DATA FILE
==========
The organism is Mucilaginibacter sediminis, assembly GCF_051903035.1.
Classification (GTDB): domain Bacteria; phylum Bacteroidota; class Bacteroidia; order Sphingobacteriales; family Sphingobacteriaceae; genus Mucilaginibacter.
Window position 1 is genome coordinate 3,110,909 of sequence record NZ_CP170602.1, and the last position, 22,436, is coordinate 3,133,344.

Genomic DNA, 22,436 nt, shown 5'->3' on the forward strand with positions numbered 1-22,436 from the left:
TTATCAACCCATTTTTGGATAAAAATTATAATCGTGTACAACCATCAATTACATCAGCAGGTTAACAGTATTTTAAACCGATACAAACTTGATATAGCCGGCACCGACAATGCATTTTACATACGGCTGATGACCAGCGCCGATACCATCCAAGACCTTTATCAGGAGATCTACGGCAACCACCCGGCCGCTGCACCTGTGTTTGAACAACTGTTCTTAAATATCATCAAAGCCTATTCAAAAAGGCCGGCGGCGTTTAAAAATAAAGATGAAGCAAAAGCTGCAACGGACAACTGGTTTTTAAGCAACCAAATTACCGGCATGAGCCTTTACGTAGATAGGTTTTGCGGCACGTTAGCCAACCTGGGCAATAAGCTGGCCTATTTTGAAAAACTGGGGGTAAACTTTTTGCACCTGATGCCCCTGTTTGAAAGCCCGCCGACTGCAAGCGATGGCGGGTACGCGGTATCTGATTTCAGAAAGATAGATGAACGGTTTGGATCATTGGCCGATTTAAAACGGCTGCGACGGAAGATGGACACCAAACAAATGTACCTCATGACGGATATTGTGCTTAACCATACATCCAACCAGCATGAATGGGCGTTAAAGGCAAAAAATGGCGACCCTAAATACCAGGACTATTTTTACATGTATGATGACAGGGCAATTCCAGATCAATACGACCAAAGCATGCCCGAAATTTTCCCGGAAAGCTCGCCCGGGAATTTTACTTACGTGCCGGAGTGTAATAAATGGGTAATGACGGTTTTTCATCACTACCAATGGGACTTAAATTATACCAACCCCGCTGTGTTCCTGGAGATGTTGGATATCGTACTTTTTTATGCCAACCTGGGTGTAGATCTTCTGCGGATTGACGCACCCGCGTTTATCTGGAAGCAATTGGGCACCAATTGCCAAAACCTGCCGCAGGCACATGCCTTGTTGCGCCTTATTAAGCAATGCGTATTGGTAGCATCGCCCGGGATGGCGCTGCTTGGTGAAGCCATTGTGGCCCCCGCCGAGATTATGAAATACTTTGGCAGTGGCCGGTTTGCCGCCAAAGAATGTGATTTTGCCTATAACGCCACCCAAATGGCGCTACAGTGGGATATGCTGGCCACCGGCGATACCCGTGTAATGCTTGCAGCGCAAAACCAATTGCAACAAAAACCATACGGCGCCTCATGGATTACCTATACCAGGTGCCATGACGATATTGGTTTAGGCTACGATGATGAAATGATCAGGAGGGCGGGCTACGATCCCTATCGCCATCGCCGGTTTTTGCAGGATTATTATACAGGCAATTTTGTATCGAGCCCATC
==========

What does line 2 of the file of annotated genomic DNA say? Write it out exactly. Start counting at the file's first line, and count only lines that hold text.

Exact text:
Classification (GTDB): domain Bacteria; phylum Bacteroidota; class Bacteroidia; order Sphingobacteriales; family Sphingobacteriaceae; genus Mucilaginibacter.